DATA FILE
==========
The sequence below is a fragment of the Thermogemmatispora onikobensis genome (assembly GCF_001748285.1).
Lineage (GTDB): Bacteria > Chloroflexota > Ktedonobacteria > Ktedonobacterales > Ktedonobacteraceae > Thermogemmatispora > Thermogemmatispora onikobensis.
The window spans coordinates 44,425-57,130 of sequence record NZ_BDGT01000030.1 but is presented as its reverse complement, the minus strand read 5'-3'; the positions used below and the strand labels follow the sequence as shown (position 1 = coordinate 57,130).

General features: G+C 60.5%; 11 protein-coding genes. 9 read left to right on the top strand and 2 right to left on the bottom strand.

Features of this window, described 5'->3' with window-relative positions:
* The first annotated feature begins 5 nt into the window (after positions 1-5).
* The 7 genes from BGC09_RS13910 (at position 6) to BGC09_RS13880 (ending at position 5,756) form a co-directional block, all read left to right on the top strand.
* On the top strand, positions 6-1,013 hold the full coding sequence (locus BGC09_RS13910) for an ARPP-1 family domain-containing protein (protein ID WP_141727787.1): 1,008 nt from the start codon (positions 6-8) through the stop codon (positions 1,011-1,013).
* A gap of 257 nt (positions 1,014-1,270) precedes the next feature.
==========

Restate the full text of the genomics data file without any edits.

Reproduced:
The sequence below is a fragment of the Thermogemmatispora onikobensis genome (assembly GCF_001748285.1).
Lineage (GTDB): Bacteria > Chloroflexota > Ktedonobacteria > Ktedonobacterales > Ktedonobacteraceae > Thermogemmatispora > Thermogemmatispora onikobensis.
The window spans coordinates 44,425-57,130 of sequence record NZ_BDGT01000030.1 but is presented as its reverse complement, the minus strand read 5'-3'; the positions used below and the strand labels follow the sequence as shown (position 1 = coordinate 57,130).

General features: G+C 60.5%; 11 protein-coding genes. 9 read left to right on the top strand and 2 right to left on the bottom strand.

Features of this window, described 5'->3' with window-relative positions:
* The first annotated feature begins 5 nt into the window (after positions 1-5).
* The 7 genes from BGC09_RS13910 (at position 6) to BGC09_RS13880 (ending at position 5,756) form a co-directional block, all read left to right on the top strand.
* On the top strand, positions 6-1,013 hold the full coding sequence (locus BGC09_RS13910) for an ARPP-1 family domain-containing protein (protein ID WP_141727787.1): 1,008 nt from the start codon (positions 6-8) through the stop codon (positions 1,011-1,013).
* A gap of 257 nt (positions 1,014-1,270) precedes the next feature.